To begin to understand hamstring strains you need to understand a concept first expressed by noted Physical Therapist Shirley Sahrmann. Sahrmann stated that "when a muscle is injured look for a weak or inhibited synergist". The big key to understanding hamstring strains is realizing that the hamstrings are probably not the primary problem. Most often a hamstring strain will be the result of either poor progression ( not obeying the 10% rule in conditioning or sprinting) or poor glute strength.
Priority one in hamstring rehab is to attack the glute.
Bridges, hip lifts, squats, deadlifts etc are actually the keys to hamstring rehab. It is important to make the primary hip extensor the dominant muscle. Remember, the hamstring is a secondary hip extensor. In fact, the hamstring group is actually the third most powerful hip extensor behind the glute max and adductor magnus.
If the glutes are not up to par the hamstrings will be forced to overwork and will strain. Short-sighted rehab programs will focus on the hamstrings with foolish open chain exercises like leg curls. The end result of this type of rehab will usually be another strain.
To properly rehab the hamstrings you need to understand the muscles three functions. As mentioned above, the hamstring works in concert with the glute max and adductor magnus to extend the hip. In order to address the extensor function we need to prioritize exercises like the One Leg Straight Leg Deadlift.
In addition to performing hip extension the hamstrings also act eccentrically to resist leg extension in sprinting. To visualize this function think of the muscle acting as a brake to control leg extension while sprinting. Without the proper eccentric / isometric function of the hamstrings we would run like a drum major with our legs flying into extension. I had always viewed this part of the hamstring action as the eccentric control phase. However noted Dutch author Frans Bosch has begun to postulate that this phase is in fact isometric in nature vs eccentric. I'm not sure yet if I agree or, disagree but in either case I still like slideboard leg curls
The slideboard leg curl:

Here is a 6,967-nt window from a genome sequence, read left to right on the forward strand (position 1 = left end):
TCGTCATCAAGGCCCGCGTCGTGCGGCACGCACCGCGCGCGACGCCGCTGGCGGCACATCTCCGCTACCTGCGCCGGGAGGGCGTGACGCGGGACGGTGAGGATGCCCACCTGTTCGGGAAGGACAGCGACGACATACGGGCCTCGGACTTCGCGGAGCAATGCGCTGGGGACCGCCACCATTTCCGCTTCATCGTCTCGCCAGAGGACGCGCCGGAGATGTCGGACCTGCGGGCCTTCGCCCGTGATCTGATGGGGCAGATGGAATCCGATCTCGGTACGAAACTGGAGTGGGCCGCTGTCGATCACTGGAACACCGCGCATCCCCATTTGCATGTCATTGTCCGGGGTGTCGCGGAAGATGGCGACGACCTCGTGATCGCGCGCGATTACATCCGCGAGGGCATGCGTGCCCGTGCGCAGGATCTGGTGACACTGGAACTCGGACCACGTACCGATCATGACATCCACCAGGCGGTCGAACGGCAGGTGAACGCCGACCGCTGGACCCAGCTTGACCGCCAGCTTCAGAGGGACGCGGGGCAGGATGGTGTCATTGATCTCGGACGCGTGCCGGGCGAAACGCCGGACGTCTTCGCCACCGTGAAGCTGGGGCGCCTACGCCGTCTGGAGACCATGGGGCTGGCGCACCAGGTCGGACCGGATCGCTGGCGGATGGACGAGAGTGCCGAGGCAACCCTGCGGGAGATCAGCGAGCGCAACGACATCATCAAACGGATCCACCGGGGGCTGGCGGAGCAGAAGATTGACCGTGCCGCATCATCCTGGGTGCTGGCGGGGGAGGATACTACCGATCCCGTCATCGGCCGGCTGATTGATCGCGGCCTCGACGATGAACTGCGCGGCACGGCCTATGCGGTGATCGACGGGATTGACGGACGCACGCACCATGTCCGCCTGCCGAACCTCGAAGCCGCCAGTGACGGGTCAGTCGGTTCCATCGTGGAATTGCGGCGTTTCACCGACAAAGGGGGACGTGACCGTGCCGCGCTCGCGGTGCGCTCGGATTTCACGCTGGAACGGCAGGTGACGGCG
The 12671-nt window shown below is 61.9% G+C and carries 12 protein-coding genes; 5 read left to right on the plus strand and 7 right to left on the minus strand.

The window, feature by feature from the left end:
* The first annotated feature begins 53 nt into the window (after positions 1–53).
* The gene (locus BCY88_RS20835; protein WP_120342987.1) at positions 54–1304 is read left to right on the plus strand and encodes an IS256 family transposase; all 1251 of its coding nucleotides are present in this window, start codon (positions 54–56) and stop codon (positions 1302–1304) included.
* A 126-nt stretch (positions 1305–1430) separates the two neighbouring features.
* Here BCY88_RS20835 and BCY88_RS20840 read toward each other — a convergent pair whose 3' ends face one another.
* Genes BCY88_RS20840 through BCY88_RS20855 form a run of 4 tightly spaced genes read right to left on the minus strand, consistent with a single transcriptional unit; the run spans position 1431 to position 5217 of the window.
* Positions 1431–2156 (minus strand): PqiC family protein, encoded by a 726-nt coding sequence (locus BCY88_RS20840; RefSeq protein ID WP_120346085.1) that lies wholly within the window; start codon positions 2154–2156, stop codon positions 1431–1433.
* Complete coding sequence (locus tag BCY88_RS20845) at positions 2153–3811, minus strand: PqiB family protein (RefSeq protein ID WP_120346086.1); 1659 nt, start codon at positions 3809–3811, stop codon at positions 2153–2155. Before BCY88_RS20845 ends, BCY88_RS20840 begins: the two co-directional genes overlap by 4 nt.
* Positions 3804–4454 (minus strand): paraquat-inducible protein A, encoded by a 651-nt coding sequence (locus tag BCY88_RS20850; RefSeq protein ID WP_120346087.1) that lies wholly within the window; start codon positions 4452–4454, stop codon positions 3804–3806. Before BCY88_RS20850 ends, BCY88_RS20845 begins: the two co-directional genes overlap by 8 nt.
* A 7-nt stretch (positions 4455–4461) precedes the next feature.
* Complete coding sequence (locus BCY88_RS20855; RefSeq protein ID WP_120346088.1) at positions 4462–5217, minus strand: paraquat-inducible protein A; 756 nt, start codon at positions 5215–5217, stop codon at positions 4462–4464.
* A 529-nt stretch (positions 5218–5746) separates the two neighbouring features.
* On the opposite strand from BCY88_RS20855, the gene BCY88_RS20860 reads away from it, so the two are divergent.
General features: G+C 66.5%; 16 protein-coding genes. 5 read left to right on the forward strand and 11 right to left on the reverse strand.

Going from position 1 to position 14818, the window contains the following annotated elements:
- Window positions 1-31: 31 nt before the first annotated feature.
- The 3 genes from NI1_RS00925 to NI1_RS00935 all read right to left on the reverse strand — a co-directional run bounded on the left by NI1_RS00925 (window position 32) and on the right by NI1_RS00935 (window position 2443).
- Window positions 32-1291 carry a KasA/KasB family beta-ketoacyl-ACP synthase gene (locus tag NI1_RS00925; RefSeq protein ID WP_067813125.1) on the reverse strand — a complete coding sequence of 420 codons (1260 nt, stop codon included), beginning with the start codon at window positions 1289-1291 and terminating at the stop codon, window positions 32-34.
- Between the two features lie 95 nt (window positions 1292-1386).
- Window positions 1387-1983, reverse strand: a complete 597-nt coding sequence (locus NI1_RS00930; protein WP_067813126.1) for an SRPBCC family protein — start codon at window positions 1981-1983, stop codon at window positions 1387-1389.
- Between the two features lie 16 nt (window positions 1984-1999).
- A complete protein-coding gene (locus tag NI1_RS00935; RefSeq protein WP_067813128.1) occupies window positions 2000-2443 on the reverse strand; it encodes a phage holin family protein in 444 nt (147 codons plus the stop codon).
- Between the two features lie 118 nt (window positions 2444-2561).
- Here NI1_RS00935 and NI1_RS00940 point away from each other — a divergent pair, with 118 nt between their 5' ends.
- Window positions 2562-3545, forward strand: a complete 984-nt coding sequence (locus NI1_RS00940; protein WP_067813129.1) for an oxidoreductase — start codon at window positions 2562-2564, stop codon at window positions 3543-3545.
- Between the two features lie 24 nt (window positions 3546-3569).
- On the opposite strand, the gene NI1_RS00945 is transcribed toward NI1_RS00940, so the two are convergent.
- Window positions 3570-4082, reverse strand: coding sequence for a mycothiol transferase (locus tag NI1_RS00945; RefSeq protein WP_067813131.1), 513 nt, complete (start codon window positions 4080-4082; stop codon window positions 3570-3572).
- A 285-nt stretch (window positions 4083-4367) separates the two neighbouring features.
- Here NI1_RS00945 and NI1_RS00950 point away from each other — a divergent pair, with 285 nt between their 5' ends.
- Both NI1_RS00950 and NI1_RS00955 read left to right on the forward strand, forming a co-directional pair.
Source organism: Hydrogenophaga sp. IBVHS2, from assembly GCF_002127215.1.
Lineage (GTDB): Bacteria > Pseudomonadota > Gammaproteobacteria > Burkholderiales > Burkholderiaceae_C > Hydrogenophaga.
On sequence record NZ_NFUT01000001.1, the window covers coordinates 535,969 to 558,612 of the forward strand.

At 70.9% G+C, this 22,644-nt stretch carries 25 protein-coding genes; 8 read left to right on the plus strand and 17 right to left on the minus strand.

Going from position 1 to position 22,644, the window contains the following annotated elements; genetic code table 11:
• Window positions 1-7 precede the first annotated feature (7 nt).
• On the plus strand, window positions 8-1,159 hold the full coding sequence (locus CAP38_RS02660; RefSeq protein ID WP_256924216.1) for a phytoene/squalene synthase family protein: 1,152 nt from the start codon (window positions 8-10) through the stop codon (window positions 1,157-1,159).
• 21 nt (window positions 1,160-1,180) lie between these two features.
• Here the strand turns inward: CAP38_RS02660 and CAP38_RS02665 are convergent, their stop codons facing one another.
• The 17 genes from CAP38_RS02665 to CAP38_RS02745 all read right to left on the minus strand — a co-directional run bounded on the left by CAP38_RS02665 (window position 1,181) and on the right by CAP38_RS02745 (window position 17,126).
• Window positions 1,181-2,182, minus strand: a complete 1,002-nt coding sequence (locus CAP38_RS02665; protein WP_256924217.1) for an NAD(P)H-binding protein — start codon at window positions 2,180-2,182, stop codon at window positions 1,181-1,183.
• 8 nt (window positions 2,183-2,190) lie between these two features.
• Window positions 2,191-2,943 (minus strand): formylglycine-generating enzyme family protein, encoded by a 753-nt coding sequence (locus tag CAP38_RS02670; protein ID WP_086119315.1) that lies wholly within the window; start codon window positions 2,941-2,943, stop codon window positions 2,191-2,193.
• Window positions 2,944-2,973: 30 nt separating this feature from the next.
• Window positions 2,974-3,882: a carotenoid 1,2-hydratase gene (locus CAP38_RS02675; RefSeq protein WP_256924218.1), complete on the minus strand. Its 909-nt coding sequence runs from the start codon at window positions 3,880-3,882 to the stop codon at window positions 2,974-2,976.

and eventually the glute ham raise:
Slideboard leg curls do an excellent job of addressing the eccentric strength of the hamstring muscle without overwhelming it. Recently Nordic variations have become popular but, my feeling is that "Nordics" as we often see them done are too intense for most athletes.
It is important to emphasize that prone leg curls and slideboard leg curls have very little in common. In my mind the lying or prone leg curl is a useless non-functional exercise.
In contrast the slideboard leg curl forces the hamstring to work in concert with the glute in its role as a secondary hip extensor while also allowing the muscle to work both eccentrically to control leg extension and concentrically to create knee flexion.
The concentric knee flexor role of the slideboard leg curl might be the least useful of the three roles of the hamstring but is the one most therapists and trainers concentrate on. The slideboard leg curl can fulfills this knee flexor role but is a closed chain exercise that incorporates an element of ground reaction force, something lacking in the prone version.
The most important teaching and coaching point in the slideboard leg curl or stability ball leg curl is that any element of hip flexion is a failure to properly perform the exercise. Hip flexion means that glutes are no longer involved and, this may be the cardinal failure point. The glute must provide a constant isometric contraction while the hamstring must be forced to perform all three roles ( eccentric, concentric, hip extension) to maximize benefit from the exercise.
Last and certainly not least, look at your running/speed program. It is important to closely monitor the volume of work in both sprinting and in conditioning. Repeatedly increasing the volume of either by more than twenty percent is another potential cause of hamstring strains.
Even strong extensors can fail if exposed to poor training programs. Keep sprints short initially ( 10- 20 yds) and volume low ( 3-4 sprints). Gradually expose the extensors to greater distances while keeping the volume roughly the same. This can be done by adding flying sprint variations like a Flying 10. We do 3-4 short sprints twice a week, gradually increasing the intensity and, gradually increasing the length of of the fly-in. For us the biggest change here has been to time all these sprints. Timing insures that sprints are in the 90-100% range on a consistent basis
The same applies to conditioning. Although here volume increases over the summer, be sure to track your volume and look at percentage of increase in total yardage each week. Ten percent increases are ideal but, never more than twenty percent.